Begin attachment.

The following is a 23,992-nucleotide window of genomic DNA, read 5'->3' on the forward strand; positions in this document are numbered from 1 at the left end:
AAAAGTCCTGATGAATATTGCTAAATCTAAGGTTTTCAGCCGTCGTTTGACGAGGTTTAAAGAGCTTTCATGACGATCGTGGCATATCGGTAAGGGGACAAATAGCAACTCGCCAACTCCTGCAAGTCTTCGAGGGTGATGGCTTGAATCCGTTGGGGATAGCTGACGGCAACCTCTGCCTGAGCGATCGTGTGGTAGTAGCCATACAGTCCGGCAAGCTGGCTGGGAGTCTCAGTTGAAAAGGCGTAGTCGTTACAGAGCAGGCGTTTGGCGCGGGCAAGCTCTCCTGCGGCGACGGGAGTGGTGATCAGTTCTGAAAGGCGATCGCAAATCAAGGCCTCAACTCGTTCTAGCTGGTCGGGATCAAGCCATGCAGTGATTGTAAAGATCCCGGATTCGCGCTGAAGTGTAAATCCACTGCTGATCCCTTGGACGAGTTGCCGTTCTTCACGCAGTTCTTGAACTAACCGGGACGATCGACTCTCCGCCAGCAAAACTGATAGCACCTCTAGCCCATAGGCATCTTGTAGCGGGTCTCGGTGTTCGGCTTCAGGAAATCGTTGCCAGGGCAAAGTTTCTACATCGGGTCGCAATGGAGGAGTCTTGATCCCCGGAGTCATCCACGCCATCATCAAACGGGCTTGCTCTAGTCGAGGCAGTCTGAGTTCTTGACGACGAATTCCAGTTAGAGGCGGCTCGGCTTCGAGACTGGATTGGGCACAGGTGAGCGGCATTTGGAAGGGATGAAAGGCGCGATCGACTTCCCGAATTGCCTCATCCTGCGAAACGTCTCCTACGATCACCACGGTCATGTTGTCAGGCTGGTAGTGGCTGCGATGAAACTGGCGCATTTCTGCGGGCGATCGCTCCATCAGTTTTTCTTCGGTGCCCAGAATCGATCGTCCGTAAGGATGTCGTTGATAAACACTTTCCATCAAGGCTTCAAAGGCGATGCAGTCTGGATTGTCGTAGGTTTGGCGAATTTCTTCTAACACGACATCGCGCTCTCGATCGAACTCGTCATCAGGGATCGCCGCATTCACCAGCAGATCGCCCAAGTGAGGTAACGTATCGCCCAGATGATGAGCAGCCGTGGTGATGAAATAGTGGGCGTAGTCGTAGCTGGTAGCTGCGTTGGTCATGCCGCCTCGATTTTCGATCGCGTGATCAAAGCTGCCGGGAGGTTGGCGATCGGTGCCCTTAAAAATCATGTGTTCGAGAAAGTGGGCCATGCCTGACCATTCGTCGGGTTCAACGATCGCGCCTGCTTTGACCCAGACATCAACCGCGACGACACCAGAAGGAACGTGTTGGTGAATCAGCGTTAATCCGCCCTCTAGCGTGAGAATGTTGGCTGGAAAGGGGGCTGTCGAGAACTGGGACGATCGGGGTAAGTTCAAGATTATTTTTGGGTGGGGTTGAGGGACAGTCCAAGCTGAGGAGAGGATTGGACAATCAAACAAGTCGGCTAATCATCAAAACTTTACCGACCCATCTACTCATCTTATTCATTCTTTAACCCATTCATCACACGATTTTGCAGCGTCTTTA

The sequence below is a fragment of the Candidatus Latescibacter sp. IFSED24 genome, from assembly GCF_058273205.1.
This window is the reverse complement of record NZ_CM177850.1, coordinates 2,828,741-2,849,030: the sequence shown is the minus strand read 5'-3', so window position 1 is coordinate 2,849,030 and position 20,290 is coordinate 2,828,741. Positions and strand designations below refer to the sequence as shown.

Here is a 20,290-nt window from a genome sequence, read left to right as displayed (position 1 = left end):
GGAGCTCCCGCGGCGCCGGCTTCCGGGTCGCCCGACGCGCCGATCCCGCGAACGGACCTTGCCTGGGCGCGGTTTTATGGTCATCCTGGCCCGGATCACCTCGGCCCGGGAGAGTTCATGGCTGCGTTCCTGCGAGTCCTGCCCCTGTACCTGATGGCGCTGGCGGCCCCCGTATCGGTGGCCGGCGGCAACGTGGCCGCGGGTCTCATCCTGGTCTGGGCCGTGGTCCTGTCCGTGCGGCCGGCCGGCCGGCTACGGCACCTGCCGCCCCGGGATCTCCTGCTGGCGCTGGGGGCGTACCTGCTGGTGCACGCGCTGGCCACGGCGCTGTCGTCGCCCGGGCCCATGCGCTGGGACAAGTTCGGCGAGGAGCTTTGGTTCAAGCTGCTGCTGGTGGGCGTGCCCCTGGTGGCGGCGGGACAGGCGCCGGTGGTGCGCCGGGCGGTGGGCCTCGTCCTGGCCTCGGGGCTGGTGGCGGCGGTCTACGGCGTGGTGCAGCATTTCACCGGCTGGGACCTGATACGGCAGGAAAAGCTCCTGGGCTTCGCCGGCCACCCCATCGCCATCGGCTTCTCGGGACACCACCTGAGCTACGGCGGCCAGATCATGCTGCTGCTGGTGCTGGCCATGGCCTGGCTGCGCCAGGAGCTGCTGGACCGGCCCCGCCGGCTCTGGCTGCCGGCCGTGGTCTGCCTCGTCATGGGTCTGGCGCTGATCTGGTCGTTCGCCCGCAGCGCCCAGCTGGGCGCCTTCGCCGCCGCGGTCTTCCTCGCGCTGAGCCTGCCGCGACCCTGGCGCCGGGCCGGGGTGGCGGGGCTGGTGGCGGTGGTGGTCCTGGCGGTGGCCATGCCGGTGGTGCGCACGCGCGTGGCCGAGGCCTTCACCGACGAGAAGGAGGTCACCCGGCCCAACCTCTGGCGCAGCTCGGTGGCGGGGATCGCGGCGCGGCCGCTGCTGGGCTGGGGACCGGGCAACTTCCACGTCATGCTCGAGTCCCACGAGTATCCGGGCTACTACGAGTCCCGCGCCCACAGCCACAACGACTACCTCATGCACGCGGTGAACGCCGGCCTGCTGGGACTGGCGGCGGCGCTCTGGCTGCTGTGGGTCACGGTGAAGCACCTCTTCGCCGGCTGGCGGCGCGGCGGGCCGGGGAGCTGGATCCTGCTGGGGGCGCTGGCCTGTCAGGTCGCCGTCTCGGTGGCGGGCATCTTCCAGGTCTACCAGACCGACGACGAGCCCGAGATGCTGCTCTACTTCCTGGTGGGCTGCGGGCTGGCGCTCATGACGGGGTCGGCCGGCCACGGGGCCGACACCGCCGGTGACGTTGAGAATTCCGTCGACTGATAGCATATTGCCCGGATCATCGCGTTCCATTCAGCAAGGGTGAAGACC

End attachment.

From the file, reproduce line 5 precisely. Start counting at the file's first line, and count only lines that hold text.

Here is a 20,290-nt window from a genome sequence, read left to right as displayed (position 1 = left end):